Her requirements for boyfriends are simple. “I need a guy who's sensitive,” she says. “I need a guy with edge. And most importantly, a guy has to give me lots of attention and hug me all the time.” She says that “Losing Grip” – her favorite song on Let Go – was inspired by a boyfriend who didn't value her enough. “Right now I feel invisible to you,” goes one lyric.

“I was this guy's girlfriend, and he didn't even treat me like it,” she says. “If he sat there with his arm around me, it was just because I was his chick. It wasn't like [wrapping her arms around imaginary person], ‘Oh, baby. I love you.’”

If the cute sadness of that scenario doesn't melt your cold, cold heart, try this pubescent romance narrative: “Too Much to Ask” is about a summer crush who smoked too much weed and blew Lavigne off more often than he should have. “He'd choose to go get high instead of be with me in certain situations,” she recalls. “He was never my boyfriend or anything. I was pissed off at the summer crush. I mean, he was a dick. I liked him. And I wanted something. And he liked me. But if I had a boyfriend, I would cherish him so much. I might look like a tough chick – and I am – but I'm also a hopeless romantic inside.”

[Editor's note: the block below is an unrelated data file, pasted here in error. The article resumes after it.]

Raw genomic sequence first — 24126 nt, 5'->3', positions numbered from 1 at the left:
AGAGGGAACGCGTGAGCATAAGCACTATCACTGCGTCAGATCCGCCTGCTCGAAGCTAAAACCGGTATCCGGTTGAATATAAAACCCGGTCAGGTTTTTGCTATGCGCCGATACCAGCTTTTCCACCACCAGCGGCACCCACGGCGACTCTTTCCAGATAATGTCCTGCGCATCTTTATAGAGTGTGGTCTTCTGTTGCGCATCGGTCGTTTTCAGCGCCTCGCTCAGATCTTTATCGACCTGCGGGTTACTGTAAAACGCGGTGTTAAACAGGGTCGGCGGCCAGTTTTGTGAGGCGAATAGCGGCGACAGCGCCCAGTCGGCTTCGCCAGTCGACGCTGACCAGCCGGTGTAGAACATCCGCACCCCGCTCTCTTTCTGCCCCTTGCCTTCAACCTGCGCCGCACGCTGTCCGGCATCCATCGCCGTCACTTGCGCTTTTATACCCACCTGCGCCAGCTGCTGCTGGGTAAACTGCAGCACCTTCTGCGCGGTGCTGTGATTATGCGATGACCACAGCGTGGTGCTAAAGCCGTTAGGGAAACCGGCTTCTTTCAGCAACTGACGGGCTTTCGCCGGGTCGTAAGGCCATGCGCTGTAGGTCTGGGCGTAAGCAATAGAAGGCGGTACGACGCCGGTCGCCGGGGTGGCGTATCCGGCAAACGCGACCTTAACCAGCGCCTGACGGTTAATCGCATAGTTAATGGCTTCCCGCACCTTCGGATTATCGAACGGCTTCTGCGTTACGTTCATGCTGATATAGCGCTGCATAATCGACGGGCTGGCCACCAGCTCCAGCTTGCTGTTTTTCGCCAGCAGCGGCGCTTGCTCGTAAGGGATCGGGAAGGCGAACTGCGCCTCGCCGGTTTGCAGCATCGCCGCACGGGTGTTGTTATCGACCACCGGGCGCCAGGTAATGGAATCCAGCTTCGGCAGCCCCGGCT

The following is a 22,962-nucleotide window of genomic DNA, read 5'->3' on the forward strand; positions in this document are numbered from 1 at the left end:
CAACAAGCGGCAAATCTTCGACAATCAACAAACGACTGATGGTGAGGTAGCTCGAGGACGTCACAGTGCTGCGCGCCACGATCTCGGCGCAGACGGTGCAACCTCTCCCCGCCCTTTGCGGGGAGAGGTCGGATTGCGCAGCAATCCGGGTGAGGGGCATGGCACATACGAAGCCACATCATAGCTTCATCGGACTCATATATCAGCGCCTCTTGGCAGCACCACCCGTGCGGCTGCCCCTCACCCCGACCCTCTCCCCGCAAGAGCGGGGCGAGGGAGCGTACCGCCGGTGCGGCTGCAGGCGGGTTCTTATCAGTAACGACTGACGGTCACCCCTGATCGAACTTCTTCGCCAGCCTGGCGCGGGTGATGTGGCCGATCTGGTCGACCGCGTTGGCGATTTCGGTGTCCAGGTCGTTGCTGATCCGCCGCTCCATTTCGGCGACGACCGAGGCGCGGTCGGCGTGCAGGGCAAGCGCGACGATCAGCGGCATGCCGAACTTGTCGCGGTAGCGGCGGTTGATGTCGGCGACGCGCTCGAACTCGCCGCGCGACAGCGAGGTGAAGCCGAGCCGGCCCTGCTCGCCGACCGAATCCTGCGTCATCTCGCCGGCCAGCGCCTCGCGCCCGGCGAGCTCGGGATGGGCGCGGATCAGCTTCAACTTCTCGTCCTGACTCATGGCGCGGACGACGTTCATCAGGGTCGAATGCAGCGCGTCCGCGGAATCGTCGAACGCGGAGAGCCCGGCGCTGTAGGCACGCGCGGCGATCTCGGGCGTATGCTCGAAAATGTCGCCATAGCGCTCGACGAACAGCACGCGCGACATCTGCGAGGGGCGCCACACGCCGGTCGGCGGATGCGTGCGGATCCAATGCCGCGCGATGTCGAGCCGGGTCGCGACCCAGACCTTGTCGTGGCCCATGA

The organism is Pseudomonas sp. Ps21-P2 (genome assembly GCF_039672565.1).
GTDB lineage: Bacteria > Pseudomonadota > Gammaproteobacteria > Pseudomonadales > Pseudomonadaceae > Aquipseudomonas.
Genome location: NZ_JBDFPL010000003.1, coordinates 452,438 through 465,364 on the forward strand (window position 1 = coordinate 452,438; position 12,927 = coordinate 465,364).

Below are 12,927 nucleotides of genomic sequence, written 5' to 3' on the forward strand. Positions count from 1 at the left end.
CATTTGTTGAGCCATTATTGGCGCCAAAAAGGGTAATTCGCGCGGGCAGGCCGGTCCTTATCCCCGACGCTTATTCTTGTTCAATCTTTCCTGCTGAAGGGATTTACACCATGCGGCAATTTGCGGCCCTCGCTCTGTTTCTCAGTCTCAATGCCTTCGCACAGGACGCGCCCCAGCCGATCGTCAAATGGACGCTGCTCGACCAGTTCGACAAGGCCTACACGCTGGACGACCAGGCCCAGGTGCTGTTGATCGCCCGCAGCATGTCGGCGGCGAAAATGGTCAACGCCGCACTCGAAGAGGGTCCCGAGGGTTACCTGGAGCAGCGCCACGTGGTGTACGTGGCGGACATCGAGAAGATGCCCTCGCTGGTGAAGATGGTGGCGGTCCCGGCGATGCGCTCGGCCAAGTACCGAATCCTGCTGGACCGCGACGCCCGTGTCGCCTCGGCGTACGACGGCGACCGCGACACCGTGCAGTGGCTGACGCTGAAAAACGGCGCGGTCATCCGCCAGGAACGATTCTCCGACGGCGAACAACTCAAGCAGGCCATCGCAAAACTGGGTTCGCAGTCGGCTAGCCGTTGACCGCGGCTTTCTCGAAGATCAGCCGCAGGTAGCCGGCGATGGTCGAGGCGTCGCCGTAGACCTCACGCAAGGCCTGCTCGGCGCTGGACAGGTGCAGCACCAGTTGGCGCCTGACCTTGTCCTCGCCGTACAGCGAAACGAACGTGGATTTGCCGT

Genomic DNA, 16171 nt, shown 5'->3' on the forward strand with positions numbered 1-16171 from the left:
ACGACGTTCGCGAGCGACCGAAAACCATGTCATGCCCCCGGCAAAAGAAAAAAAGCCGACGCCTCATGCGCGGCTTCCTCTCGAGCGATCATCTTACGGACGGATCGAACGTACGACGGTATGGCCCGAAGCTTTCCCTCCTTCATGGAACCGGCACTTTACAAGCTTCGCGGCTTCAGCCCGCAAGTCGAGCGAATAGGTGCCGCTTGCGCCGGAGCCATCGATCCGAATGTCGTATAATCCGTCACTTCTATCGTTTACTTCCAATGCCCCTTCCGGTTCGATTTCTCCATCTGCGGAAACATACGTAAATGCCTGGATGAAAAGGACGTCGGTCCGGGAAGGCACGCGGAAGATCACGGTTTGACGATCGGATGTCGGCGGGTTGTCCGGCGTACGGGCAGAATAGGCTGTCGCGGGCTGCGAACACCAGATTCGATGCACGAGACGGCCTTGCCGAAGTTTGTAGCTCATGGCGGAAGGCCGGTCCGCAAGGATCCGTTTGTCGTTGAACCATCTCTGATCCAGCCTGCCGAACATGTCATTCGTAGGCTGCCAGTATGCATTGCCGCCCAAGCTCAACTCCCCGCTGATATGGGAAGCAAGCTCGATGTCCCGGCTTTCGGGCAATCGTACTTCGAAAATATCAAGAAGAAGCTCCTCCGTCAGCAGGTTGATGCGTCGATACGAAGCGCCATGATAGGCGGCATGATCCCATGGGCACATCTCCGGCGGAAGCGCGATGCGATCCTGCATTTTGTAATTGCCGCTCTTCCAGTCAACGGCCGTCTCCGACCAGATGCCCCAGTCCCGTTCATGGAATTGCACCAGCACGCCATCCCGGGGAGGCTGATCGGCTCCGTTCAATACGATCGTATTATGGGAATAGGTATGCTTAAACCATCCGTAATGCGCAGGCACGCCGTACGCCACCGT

In “Unwanted,” she addresses rejection by one boyfriend's parents with the line, “I just don't understand why you won't talk to me.”

“It's important when you have a boyfriend to go over to the house and bond with the parents,” she says. “I was really polite to them. I had dinner with them at the table, and I had my manners, like, ‘Can I help you with anything? Can I wash the dishes?’ But they didn't want me with their boy. I guess they thought I was a bit wild for him. And I was so hurt by that.”